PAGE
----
That background might sound strange for a guy tasked with building an environmentally focused subcompact, but Tavel says he was assigned to the Bolt program to make sure the finished product was a “normal car.” Chevrolet wanted to avoid the science-fair feel of the original Volt plug-in hybrid with its slightly ponderous handling, soundtrack of strange noises, and odd packaging. By that measure, Tavel and his team appear to have succeeded. The Bolt is smooth, nearly silent, and spacious.


Little Big Car


From the outside the Bolt looks like a tiny, narrow doorstop of a car, but the interior delivers a grand sense of roominess thanks to the flat floor and details like unusually thin seats. The bolsters of the front buckets use plastic sheets suspended from the metal frame and a layer of foam that’s one-fourth as thick as is typical. These seats are the key reason that a 6-foot-3-inch passenger can sit behind a driver of a similar size and have plenty of legroom.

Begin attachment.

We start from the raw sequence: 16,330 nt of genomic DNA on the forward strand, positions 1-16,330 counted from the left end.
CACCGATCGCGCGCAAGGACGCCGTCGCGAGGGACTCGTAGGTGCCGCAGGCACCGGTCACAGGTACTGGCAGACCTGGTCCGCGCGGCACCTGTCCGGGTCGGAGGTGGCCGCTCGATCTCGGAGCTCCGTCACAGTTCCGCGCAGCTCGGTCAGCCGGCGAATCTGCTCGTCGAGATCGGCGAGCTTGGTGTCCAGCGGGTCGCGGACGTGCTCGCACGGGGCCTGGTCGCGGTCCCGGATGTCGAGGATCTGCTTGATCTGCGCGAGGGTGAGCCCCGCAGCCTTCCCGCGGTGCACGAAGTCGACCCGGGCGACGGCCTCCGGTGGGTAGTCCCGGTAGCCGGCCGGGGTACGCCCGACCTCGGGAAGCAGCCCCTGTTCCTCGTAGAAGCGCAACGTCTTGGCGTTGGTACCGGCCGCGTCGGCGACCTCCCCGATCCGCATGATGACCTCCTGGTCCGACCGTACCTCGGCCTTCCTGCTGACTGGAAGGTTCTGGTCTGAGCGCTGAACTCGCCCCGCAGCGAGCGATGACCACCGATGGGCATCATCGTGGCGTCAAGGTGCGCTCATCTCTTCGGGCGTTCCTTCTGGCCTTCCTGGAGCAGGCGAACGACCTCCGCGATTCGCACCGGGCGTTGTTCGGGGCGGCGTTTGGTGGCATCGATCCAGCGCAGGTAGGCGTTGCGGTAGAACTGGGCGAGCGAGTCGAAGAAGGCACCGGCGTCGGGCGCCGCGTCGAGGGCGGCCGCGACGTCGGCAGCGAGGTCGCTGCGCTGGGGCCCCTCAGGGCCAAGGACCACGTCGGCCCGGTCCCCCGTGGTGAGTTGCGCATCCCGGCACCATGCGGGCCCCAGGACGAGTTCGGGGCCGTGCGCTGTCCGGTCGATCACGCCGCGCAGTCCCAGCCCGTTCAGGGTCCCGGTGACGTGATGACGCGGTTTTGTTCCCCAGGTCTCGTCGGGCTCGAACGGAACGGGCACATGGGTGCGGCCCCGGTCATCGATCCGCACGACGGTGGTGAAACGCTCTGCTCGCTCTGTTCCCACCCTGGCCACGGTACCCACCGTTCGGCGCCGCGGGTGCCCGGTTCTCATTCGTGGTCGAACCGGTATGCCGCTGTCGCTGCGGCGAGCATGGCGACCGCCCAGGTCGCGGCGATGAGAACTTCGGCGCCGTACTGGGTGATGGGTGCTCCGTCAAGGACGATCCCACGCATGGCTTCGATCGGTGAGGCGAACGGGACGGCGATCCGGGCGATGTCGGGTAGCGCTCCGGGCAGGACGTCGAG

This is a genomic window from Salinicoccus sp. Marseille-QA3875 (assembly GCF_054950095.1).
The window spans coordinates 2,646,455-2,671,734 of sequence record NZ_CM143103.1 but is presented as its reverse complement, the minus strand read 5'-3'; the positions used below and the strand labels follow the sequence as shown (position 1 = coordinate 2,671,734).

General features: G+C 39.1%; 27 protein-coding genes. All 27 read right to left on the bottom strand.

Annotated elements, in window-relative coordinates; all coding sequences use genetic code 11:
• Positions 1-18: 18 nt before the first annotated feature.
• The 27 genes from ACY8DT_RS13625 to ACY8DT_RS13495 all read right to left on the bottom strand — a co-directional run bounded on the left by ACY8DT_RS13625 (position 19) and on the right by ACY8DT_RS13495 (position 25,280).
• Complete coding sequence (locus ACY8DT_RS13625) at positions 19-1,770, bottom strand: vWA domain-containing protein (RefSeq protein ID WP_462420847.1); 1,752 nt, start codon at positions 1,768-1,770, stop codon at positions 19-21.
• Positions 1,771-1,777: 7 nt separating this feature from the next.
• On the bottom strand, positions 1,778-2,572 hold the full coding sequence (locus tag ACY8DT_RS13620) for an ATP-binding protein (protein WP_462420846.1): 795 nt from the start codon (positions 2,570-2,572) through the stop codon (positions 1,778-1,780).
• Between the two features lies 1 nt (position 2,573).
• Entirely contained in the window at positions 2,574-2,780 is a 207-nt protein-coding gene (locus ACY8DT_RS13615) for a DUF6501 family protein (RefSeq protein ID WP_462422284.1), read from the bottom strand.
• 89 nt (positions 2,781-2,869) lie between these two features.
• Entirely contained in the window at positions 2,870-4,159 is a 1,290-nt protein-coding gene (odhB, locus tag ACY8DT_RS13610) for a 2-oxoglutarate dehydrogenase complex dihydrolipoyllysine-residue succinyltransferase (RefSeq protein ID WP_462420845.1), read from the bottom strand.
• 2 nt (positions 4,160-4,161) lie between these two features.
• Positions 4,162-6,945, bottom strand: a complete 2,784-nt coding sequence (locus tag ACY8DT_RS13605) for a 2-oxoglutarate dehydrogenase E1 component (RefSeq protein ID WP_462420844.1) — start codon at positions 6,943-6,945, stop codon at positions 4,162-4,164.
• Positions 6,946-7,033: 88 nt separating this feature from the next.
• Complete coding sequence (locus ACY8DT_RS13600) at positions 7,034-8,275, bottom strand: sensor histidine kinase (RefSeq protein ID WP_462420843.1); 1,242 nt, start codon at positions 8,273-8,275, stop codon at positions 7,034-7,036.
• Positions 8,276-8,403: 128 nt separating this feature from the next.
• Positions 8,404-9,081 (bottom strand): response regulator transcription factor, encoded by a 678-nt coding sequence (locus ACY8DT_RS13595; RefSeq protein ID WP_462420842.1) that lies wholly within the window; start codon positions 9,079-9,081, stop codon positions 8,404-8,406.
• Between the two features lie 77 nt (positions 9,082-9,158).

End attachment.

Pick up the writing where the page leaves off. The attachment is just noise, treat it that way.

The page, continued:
GM’s new electric-vehicle architecture is known simply as BEV II; it doesn’t have a Greek-letter name like the rest of the company’s platforms. Asked if it shares anything with the Gamma platform that underpins the Chevy Sonic, Tavel shrugs. “The liquid sound deadener,” he offers. The Bolt uses a MacPherson strut suspension in front and a torsion-beam arrangement at the rear. A handwritten sticker on the doorjamb suggests that this particular development car tips the scales at 3512 pounds—heavy for a car this small until you consider that hundreds of pounds of batteries cling to the underside of the floor.